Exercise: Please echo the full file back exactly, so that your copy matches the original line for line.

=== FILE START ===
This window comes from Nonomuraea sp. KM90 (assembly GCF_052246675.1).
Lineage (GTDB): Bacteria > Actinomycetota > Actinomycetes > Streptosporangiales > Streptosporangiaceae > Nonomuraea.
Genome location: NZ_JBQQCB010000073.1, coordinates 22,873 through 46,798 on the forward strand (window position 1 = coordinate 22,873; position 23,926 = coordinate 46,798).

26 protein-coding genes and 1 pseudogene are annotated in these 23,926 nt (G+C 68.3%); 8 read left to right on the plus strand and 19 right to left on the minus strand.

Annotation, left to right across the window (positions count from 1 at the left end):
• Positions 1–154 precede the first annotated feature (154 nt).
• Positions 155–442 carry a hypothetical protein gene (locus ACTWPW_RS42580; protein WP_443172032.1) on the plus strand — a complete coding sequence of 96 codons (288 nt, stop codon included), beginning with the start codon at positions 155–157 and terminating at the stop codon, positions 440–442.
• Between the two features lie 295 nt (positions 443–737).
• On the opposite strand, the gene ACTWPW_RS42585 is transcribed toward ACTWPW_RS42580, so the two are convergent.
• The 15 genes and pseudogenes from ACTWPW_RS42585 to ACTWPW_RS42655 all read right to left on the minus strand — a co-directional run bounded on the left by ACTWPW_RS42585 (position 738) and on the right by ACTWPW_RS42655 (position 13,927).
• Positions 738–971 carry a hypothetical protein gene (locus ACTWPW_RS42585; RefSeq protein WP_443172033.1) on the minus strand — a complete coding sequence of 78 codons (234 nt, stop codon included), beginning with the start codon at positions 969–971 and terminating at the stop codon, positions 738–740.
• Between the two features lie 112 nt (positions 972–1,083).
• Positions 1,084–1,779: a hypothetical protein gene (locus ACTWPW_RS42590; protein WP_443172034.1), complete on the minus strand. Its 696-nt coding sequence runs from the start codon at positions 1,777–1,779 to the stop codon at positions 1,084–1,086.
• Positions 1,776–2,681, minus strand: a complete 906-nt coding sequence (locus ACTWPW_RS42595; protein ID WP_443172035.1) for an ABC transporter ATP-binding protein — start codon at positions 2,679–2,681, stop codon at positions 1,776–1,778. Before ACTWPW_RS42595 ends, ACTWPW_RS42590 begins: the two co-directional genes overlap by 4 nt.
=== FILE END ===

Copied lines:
This window comes from Nonomuraea sp. KM90 (assembly GCF_052246675.1).
Lineage (GTDB): Bacteria > Actinomycetota > Actinomycetes > Streptosporangiales > Streptosporangiaceae > Nonomuraea.
Genome location: NZ_JBQQCB010000073.1, coordinates 22,873 through 46,798 on the forward strand (window position 1 = coordinate 22,873; position 23,926 = coordinate 46,798).

26 protein-coding genes and 1 pseudogene are annotated in these 23,926 nt (G+C 68.3%); 8 read left to right on the plus strand and 19 right to left on the minus strand.

Annotation, left to right across the window (positions count from 1 at the left end):
• Positions 1–154 precede the first annotated feature (154 nt).
• Positions 155–442 carry a hypothetical protein gene (locus ACTWPW_RS42580; protein WP_443172032.1) on the plus strand — a complete coding sequence of 96 codons (288 nt, stop codon included), beginning with the start codon at positions 155–157 and terminating at the stop codon, positions 440–442.
• Between the two features lie 295 nt (positions 443–737).
• On the opposite strand, the gene ACTWPW_RS42585 is transcribed toward ACTWPW_RS42580, so the two are convergent.
• The 15 genes and pseudogenes from ACTWPW_RS42585 to ACTWPW_RS42655 all read right to left on the minus strand — a co-directional run bounded on the left by ACTWPW_RS42585 (position 738) and on the right by ACTWPW_RS42655 (position 13,927).
• Positions 738–971 carry a hypothetical protein gene (locus ACTWPW_RS42585; RefSeq protein WP_443172033.1) on the minus strand — a complete coding sequence of 78 codons (234 nt, stop codon included), beginning with the start codon at positions 969–971 and terminating at the stop codon, positions 738–740.
• Between the two features lie 112 nt (positions 972–1,083).
• Positions 1,084–1,779: a hypothetical protein gene (locus ACTWPW_RS42590; protein WP_443172034.1), complete on the minus strand. Its 696-nt coding sequence runs from the start codon at positions 1,777–1,779 to the stop codon at positions 1,084–1,086.
• Positions 1,776–2,681, minus strand: a complete 906-nt coding sequence (locus ACTWPW_RS42595; protein ID WP_443172035.1) for an ABC transporter ATP-binding protein — start codon at positions 2,679–2,681, stop codon at positions 1,776–1,778. Before ACTWPW_RS42595 ends, ACTWPW_RS42590 begins: the two co-directional genes overlap by 4 nt.